USD’s Legal Clinics welcomes Robert “Bob” Muth, Esq. Supervising Attorney for the new Veterans Clinic. The Veterans Clinic joins the School of Law’s ten award-winning Legal Clinics, which train upper level law students while providing free legal services for individuals in San Diego County. The clinic will represent student veterans in disputes with for-profit institutions over the use of GI Bill funds and predatory lending. Free legal services range from advice to identification of potential claims to representation in litigation, arbitration and other forms of dispute resolution.
As a former Captain and Judge Advocate in the U.S. Marine Corps, Muth is particularly well equipped to direct the Veterans Clinic. Shortly after 9/11, he was commissioned as an Officer in the Marine Corps. He served in the individual ready reserve while attending law school at Duke University School of Law and in 2005 returned to active duty. He worked primarily as a defense counsel and handled a wide range of criminal cases, and was also deployed to Iraq for 13 months. While deployed, he served as the Senior Defense Counsel for the Marine Corps in Iraq. Muth was named the Defense Counsel of the Year in 2008-2009 by the Navy-Marine Corps Trial Judiciary, Western Judicial Circuit. In 2009, he left active duty in the Marines and went into private practice with a civil litigation firm, Godes & Preis LLP, primarily representing corporate clients.
In May of this year, Muth learned about the full-time position directing the new Veterans Clinic at USD and was hired in mid-July. “I’ve always been interested in academia,” states Muth. “I thought at some point, I’d like to come back to it and, when this position opened up, it seemed like the perfect opportunity to work with law students while at the same time continuing to give back to the veterans’ community.”
In his role as the Supervising Attorney of the Veterans Clinic, Muth is charged with overseeing the legal interns in providing legal advice and representation of veterans and military personnel in GI Bill benefit disputes, teaching and writing curriculum for the clinic’s coursework, creating collaborations with local and regional military and veterans organizations, and working with Outreach Coordinator, Patty O’Deane to coordinate community presentations.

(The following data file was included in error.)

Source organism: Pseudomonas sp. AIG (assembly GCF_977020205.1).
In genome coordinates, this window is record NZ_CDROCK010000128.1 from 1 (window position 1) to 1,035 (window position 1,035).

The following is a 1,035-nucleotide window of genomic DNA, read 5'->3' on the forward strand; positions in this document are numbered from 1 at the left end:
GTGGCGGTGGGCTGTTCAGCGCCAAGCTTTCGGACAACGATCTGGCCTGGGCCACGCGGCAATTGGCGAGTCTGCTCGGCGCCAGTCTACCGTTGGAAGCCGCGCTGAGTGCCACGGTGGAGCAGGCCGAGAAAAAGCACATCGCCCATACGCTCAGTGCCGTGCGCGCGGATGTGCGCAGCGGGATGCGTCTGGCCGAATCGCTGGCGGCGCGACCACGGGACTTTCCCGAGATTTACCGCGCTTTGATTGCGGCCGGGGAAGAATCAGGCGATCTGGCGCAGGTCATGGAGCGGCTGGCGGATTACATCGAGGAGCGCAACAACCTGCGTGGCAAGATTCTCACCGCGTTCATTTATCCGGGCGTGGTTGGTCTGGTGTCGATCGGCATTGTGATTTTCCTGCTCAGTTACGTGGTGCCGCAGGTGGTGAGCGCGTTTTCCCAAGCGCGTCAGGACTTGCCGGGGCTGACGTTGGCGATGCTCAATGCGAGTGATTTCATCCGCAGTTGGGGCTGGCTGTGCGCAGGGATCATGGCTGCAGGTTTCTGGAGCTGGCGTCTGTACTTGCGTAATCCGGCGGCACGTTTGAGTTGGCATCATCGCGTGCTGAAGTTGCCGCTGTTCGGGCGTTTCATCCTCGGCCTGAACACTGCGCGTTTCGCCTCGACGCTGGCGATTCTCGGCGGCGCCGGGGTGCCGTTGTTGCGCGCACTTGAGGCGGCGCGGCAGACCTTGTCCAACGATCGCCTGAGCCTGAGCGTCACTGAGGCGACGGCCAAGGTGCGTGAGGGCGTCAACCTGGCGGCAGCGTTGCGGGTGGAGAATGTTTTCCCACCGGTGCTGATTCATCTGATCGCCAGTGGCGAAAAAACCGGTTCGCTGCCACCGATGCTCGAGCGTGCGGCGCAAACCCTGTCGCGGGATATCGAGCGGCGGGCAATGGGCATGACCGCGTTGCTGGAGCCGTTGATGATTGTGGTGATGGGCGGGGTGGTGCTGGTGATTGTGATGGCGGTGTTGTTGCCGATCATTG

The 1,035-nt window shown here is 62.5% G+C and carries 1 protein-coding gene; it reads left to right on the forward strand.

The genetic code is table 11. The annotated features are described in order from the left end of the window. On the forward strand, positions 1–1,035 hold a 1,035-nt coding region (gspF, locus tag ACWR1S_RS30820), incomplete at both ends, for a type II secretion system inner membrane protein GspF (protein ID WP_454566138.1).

“We primarily handle cases of student veterans, reservists or even active duty personnel and their families who feel they’ve been defrauded in some way with respect to their GI Bill benefits, most often by for-profit education companies,” explains Muth. “These are mainly individuals who were misled when they signed student enrollment agreements; for instance, people who were told credits would transfer that didn’t or that their GI Bill benefits would cover all the tuition and fees when they don’t, and so they end up owing large sums of money.”
The goal of the Veterans Clinic is both to assist individuals who have been defrauded as well as to conduct outreach to the community to educate veterans, reservists and active duty personnel before they sign enrollment agreements. “Often these for-profit education companies use hard sell tactics and then present veterans with extensive enrollment agreements containing heavy legalese that no lay person would understand,” describes Muth. “One of our goals is to get information to those student veterans before they sign anything and walk them through it, so they know what they’re agreeing to before signing away their GI benefits.”
“Many times these companies are not only targeting veterans, but they often target our most vulnerable veterans,” explains Muth. In addition to not understanding exactly what they are signing, these individuals are often impeded due to their injuries from being able to successfully attend school in the first place at that time. What is really shameful is that when these veterans are further along in their recovery process, some of them might have been able to use those GI Bill benefits to make a successful transition back into civilian life.”
In addition to completing outreach activities to educate the military community, the Veterans Clinic provides free legal advice for those that have been misled or defrauded. “Our first group of legal interns – all upper level USD law students – began work on August 22nd,” states Muth. “All our legal advice is free, but one key difference from the other legal clinics at USD is that the Veterans Clinic doesn’t have a low income requirement. We can assist anyone who qualifies for GI Bill benefits.” Additionally the clinic can even assist people outside of San Diego County.
“One of the difficulties is that the people we are hoping to help don’t always want to come forward and say they’ve been harmed,” comments Muth. “It’s important that they understand that this isn’t their fault; if they’ve been misled, that’s fraud. Moreover, by coming forward now they can also help make sure these companies are held accountable, which will ultimately help protect their fellow service members from being targeted in the future.”
The Veterans Clinic is the most visible aspect of the new USD Initiative to Protect Student Veterans, made possible by the financial support of a family foundation interested in veterans’ education issues. The Initiative’s multi-pronged approach includes research, advocacy and the Veterans Legal Clinic.
For more information on the Veterans Clinic or to schedule a free consultation, call the USD Legal Clinics at (619) 260-7470 or visit our website at http://www.sandiego.edu/law/free_legal_assistance.